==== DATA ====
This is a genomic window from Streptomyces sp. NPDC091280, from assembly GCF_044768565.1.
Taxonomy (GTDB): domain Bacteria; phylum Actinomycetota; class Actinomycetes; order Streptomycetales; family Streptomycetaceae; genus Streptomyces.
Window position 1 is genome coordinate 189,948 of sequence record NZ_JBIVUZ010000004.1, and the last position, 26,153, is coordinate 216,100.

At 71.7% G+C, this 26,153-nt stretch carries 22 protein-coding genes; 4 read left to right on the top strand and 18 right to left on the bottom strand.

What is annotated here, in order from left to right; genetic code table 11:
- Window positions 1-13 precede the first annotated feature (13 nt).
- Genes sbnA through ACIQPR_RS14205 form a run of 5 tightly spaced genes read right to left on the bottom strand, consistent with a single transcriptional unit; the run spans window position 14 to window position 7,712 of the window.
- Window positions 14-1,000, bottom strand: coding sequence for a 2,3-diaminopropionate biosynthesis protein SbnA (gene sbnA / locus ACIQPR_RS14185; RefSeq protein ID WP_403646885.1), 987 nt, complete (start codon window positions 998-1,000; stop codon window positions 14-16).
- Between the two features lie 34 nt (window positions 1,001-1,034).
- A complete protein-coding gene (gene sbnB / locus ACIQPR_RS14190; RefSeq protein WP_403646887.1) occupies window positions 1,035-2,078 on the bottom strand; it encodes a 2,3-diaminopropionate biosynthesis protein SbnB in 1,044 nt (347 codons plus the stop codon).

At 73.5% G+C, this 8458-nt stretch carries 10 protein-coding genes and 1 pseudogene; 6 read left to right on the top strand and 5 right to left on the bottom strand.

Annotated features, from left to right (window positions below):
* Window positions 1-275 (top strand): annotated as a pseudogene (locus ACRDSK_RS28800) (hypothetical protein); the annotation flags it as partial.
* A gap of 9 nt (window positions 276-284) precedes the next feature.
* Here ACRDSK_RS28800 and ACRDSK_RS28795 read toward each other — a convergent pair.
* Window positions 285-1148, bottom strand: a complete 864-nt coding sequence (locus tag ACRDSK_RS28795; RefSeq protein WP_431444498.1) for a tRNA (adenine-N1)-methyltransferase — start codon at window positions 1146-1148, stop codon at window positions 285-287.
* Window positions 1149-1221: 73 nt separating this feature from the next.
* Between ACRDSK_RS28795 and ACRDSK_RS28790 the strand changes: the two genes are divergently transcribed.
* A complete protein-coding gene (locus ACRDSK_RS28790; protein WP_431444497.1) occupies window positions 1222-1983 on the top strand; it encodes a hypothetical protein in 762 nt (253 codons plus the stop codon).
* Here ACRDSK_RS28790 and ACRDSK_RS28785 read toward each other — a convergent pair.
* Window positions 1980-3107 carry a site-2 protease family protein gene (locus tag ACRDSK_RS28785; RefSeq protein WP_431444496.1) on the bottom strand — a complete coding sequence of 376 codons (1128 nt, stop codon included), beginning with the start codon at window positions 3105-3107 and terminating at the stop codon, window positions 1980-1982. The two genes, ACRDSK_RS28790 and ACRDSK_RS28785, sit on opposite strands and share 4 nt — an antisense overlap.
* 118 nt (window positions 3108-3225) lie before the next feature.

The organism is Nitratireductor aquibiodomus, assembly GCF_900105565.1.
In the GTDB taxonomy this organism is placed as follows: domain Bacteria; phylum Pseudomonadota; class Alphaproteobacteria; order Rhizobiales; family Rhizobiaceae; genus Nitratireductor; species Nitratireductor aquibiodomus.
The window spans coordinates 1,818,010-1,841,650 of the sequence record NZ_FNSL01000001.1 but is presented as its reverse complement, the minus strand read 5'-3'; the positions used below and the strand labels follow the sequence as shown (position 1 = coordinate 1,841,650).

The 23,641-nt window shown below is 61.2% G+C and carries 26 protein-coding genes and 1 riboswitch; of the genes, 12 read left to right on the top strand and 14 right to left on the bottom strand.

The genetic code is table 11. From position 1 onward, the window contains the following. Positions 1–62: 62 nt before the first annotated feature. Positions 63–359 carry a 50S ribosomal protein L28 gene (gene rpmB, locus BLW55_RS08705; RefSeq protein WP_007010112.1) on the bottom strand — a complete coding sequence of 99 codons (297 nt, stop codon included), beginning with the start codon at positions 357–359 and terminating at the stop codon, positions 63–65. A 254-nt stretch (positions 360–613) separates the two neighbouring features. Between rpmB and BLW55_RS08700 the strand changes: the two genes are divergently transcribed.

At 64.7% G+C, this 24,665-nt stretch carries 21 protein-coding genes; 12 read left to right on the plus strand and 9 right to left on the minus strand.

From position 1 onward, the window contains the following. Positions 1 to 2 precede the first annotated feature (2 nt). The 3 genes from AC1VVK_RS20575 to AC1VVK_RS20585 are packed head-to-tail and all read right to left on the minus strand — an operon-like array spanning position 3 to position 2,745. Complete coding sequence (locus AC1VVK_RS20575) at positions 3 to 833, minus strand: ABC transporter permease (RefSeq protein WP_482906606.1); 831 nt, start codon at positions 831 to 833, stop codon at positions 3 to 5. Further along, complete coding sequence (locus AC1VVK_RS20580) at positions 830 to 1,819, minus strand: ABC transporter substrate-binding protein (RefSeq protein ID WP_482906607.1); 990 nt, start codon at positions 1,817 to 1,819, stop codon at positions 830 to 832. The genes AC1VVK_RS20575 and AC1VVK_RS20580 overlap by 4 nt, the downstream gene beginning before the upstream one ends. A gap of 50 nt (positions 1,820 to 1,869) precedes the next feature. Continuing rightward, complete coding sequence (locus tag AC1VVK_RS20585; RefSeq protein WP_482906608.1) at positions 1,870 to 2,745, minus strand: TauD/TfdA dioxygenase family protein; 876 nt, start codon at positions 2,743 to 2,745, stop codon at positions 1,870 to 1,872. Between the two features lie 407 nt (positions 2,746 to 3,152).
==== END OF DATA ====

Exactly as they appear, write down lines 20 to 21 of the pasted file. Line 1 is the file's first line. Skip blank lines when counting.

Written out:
* Here ACRDSK_RS28790 and ACRDSK_RS28785 read toward each other — a convergent pair.
* Window positions 1980-3107 carry a site-2 protease family protein gene (locus tag ACRDSK_RS28785; RefSeq protein WP_431444496.1) on the bottom strand — a complete coding sequence of 376 codons (1128 nt, stop codon included), beginning with the start codon at window positions 3105-3107 and terminating at the stop codon, window positions 1980-1982. The two genes, ACRDSK_RS28790 and ACRDSK_RS28785, sit on opposite strands and share 4 nt — an antisense overlap.